Thursday, June 7, 2012
Thursday, May 24, 2012
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Divorce can be so painful that after it is over we can fall into the trap of always focusing on what we lost. When that happens we have to stop looking behind us and turn our heads to look at what is in front of us. Helen Keller said it best; “When one door of happiness closes, another opens; but often we look so long at the closed door that we do not see the one which has been opened for us."
Saturday, May 5, 2012
Family members can be a great support during and after divorce. They can also be a source of discomfort, disappointment and frustration. They may make a judgmental statement; give a look; ignore your feelings. Their responses can aggravate, disappoint, frustrate and sometimes drive you crazy. When these emotions well up inside of you, try to relax and be patient with them. Your family views your marriage from the prism of their vantage point – not yours. Also try to remember this line: Your family knows how to push your buttons because they installed them!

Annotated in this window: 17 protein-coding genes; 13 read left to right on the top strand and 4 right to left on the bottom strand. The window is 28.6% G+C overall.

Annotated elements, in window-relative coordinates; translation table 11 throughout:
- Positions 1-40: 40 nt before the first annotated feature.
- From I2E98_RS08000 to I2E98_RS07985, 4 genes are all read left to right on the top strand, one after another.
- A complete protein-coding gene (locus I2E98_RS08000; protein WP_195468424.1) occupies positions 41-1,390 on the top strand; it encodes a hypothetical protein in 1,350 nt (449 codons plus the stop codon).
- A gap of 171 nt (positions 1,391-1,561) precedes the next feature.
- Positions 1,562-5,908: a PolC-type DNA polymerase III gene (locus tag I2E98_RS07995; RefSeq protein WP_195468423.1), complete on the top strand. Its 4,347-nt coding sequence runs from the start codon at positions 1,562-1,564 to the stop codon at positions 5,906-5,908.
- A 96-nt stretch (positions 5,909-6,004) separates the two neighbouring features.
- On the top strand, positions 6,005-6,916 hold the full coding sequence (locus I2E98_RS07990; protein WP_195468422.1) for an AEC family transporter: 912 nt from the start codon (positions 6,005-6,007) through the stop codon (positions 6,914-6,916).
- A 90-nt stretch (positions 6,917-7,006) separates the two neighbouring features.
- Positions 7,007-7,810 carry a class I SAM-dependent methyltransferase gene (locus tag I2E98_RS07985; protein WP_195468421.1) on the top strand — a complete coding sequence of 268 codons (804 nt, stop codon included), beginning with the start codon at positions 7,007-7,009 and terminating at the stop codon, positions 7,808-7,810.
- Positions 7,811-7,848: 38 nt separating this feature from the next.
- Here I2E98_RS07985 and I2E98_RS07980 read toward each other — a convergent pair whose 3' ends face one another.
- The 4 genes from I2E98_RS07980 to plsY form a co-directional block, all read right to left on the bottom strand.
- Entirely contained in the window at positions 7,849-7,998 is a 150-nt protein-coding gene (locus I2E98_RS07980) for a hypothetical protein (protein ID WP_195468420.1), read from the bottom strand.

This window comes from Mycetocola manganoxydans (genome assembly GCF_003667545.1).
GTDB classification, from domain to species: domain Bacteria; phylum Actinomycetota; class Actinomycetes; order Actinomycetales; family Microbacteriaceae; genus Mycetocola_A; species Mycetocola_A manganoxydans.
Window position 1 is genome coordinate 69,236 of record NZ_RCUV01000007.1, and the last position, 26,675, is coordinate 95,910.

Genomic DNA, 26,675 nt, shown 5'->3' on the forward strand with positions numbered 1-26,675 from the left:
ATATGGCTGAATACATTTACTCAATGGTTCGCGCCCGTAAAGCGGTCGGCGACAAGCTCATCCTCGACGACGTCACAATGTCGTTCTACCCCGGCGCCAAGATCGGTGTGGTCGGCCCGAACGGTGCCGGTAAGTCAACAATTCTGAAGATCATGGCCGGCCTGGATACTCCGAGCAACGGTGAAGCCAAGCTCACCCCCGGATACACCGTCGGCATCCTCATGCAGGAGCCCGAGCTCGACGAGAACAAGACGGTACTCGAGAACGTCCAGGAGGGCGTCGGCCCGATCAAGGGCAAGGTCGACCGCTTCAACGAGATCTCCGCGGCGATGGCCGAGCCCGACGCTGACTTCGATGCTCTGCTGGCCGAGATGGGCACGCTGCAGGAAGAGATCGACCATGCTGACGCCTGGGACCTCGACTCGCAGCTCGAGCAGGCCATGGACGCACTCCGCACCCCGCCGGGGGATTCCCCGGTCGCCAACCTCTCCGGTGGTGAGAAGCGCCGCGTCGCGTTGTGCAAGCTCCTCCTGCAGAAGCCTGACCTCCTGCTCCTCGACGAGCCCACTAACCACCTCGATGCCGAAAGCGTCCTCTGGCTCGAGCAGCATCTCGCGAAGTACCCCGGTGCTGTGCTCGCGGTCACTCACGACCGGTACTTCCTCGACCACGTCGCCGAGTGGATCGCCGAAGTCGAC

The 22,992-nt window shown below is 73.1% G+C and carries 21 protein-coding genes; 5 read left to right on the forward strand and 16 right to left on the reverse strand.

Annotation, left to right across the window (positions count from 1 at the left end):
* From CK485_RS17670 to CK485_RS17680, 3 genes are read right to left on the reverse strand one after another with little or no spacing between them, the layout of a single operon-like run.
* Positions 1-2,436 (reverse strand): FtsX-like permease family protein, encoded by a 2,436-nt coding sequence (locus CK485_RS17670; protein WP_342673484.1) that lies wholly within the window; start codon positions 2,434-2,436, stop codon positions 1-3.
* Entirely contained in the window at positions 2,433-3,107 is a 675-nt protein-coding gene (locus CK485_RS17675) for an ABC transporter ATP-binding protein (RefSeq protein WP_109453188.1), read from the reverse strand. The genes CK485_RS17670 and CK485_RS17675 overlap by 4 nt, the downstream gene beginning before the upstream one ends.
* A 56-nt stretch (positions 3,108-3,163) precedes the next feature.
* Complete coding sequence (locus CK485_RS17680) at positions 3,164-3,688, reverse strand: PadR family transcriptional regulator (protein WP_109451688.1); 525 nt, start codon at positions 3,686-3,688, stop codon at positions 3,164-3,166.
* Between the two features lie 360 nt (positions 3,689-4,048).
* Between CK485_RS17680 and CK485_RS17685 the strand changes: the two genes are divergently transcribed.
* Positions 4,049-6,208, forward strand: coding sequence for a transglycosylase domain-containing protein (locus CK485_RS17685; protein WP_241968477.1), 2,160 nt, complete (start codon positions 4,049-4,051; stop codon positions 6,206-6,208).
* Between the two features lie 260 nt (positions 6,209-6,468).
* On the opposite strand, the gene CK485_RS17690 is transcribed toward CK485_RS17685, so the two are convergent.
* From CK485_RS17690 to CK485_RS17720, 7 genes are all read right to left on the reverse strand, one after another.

Tuesday, May 1, 2012